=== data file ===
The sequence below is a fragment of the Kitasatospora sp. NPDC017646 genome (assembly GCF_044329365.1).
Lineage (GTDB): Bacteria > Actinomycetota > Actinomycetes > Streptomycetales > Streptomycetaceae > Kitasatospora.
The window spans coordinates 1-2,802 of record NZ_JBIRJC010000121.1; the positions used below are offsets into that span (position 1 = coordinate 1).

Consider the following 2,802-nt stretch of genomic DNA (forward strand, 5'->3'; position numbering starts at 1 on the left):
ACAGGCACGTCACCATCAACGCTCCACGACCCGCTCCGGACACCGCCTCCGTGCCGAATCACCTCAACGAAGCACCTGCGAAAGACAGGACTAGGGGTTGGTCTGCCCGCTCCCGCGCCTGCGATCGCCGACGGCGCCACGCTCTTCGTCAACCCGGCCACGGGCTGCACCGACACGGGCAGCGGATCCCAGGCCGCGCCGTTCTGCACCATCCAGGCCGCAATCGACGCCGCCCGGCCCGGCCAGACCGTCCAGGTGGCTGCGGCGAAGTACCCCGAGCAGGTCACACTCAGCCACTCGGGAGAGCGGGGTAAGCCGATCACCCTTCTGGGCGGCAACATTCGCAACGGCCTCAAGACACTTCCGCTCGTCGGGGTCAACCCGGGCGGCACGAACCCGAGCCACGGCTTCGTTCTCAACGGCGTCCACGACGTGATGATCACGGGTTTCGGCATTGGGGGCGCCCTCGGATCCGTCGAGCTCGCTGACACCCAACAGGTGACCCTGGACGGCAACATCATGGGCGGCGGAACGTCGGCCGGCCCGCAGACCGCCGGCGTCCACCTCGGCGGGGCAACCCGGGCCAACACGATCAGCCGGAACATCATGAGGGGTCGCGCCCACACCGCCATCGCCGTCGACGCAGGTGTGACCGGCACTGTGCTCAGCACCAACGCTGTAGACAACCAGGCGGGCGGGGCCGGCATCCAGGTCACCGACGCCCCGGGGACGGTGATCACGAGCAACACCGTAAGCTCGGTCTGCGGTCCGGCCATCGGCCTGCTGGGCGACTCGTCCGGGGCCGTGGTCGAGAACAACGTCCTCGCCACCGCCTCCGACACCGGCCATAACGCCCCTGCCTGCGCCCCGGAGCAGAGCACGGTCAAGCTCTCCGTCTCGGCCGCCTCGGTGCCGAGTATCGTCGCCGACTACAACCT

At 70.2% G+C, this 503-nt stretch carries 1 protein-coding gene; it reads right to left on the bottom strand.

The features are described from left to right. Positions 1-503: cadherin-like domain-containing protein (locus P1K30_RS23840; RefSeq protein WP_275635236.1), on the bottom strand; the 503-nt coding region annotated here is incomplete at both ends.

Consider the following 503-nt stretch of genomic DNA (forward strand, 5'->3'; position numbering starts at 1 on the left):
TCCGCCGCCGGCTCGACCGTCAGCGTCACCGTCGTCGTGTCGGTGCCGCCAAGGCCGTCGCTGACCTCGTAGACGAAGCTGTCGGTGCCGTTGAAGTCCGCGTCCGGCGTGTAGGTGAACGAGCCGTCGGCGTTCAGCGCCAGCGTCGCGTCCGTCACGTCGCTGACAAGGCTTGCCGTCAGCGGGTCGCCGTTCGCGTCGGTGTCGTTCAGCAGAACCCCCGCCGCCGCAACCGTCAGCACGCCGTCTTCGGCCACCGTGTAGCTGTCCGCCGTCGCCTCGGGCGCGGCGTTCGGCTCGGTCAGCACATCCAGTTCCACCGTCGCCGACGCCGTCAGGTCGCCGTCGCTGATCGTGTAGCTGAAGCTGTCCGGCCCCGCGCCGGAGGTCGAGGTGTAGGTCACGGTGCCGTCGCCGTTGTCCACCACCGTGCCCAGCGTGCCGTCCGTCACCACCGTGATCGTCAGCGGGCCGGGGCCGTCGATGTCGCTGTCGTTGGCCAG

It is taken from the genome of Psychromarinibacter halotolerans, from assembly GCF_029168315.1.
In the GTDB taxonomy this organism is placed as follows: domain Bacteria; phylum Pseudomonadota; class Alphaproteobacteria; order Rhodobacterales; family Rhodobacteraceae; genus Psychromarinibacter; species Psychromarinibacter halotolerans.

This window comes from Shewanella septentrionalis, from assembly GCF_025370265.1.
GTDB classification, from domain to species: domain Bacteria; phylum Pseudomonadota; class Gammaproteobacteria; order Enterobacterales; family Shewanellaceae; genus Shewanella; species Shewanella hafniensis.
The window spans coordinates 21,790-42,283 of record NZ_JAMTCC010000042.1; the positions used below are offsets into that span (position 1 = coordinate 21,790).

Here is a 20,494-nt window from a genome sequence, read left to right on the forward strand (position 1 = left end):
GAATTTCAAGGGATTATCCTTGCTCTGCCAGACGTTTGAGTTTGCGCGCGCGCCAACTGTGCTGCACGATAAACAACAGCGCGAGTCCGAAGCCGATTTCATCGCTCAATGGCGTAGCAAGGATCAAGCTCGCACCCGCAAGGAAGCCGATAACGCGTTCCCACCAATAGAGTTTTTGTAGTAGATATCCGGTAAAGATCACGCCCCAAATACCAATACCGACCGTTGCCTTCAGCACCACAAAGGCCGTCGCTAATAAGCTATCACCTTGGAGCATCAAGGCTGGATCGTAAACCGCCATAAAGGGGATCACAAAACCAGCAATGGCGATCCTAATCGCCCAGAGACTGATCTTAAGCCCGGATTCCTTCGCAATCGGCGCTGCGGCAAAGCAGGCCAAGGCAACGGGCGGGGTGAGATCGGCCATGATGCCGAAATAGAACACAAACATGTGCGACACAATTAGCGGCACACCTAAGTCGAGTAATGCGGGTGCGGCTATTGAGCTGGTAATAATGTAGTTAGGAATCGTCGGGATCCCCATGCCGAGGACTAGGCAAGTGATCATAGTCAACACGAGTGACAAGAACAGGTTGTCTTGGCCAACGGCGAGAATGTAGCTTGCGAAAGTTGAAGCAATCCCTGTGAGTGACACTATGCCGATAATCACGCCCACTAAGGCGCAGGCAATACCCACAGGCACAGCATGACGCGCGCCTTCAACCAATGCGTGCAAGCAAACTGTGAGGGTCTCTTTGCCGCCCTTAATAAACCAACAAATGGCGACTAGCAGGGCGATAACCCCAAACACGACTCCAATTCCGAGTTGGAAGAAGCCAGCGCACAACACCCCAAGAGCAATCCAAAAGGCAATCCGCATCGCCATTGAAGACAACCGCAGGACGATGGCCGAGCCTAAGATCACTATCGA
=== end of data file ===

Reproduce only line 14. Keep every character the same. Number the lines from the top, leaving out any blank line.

The window spans coordinates 21,790-42,283 of record NZ_JAMTCC010000042.1; the positions used below are offsets into that span (position 1 = coordinate 21,790).